Amazon's MP3 store — which sells only songs without copy protection — has quietly become No. 2 in digital sales since opening nearly six months ago. That's even though Apple dominates digital music with its iTunes Store (the second-largest music retailer in the world, after Wal-Mart) and its hugely popular iPod.
CEO Steve Jobs predicted his iTunes catalog would be 50% DRM-free by the end of 2007. But that never happened.
Warner, Sony/BMG and Universal all opted to sell their DRM-free music on Amazon instead. "The labels think Apple has too much influence," says Phil Leigh, an analyst at Inside Digital Media.
Apple now has 2 million songs from EMI and independent labels available without DRM, out of its 6 million-song catalog. Amazon offers 4.5 million DRM-free songs.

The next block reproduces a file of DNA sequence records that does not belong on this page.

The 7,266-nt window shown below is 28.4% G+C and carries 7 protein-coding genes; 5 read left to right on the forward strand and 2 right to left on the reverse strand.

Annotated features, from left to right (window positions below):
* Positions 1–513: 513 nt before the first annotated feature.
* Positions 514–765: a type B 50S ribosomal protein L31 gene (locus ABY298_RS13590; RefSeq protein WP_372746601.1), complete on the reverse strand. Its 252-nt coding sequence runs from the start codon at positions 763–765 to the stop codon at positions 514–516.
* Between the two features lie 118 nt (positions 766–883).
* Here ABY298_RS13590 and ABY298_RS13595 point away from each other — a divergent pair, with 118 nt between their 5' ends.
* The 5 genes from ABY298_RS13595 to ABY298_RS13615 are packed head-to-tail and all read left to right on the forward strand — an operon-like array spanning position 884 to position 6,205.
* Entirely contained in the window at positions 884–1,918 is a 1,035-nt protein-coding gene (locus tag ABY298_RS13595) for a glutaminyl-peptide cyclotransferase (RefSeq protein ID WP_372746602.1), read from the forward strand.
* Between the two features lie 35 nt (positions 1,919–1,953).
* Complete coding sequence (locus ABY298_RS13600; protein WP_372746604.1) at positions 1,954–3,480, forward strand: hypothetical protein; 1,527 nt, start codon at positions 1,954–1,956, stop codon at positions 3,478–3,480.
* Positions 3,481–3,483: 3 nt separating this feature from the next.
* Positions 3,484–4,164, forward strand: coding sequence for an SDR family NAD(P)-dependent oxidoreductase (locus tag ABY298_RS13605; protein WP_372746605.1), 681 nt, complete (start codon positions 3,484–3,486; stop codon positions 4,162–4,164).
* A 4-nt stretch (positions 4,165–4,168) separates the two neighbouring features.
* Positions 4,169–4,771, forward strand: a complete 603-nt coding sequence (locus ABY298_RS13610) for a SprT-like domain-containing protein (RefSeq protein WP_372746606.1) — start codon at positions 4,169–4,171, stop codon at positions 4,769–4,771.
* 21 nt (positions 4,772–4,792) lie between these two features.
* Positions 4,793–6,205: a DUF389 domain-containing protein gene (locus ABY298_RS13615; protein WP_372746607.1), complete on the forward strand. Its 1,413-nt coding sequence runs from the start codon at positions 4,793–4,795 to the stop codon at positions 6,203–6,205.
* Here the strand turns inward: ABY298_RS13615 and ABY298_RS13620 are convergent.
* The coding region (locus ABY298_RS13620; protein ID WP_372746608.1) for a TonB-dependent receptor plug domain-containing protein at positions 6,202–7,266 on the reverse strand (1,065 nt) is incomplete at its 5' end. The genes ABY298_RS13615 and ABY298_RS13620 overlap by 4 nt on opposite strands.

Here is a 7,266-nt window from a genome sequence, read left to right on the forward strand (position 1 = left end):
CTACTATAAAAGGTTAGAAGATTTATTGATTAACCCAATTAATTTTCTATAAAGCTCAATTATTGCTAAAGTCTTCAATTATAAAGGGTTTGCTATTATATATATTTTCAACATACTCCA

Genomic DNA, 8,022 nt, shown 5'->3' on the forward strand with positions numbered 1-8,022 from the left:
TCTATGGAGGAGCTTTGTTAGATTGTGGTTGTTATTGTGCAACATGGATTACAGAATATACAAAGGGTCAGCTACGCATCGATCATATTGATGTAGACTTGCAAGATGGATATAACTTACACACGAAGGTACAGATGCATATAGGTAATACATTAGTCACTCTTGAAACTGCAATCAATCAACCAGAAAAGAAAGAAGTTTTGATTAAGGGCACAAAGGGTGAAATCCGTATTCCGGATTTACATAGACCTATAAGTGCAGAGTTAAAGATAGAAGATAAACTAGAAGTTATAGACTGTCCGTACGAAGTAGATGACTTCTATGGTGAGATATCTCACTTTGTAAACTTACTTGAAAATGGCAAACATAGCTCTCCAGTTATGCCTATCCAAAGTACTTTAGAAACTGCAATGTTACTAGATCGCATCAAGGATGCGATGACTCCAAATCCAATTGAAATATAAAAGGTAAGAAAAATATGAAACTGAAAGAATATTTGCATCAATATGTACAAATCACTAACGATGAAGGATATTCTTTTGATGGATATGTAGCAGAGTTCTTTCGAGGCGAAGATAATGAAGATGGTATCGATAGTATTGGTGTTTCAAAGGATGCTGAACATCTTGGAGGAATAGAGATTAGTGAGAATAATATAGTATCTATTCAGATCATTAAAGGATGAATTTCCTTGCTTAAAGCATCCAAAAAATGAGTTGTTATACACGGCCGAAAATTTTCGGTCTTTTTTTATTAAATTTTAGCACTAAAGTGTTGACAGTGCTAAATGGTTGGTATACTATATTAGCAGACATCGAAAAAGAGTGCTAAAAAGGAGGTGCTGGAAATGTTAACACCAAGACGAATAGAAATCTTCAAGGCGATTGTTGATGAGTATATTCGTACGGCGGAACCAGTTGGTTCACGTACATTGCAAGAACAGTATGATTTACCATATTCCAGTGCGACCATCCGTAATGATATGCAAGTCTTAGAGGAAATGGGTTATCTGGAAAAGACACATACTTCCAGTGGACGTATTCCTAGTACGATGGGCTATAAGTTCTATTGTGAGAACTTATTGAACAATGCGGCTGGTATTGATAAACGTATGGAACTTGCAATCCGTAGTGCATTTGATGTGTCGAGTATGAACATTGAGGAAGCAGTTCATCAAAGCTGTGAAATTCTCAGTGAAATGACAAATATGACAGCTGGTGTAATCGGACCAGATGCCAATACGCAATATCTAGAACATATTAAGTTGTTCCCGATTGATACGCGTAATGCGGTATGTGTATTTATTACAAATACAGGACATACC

Pete Baltaxe, Amazon's director of digital music, won't say how many songs Amazon has sold but will say that consumers love the experience.
"What we hear a lot is, 'Thank you.' They appreciate that everything is DRM-free and so comprehensive," he says.
About 239 million digital tracks have been sold this year, according to Nielsen SoundScan. That compares with 189 million at the same time last year, which is not a dramatic jump. (CD sales continue their decline: 74.3 million this year, compared with 89.2 million at the same time in 2007.)